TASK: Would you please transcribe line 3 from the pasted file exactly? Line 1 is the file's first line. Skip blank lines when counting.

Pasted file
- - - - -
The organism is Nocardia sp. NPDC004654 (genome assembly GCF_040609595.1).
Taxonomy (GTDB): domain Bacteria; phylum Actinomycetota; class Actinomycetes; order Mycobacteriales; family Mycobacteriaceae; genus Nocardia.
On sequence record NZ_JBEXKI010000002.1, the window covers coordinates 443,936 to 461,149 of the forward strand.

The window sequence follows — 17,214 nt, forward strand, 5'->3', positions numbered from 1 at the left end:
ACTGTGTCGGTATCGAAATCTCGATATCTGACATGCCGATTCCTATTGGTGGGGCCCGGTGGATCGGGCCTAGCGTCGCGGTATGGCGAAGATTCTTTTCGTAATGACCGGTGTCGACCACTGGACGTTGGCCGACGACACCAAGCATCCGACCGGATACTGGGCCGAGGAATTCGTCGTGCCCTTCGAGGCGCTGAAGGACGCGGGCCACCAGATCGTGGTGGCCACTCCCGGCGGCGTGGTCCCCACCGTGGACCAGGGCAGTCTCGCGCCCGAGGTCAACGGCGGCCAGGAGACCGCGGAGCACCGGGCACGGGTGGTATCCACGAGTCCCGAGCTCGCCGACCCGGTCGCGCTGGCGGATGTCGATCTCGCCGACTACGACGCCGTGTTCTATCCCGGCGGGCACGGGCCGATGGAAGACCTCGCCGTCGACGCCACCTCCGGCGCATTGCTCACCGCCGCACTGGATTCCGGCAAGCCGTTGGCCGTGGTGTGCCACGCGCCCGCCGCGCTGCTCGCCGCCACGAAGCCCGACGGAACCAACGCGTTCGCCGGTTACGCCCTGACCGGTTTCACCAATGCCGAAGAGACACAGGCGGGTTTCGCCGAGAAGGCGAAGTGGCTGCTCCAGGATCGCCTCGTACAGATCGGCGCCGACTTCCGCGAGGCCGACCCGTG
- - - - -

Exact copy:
On sequence record NZ_JBEXKI010000002.1, the window covers coordinates 443,936 to 461,149 of the forward strand.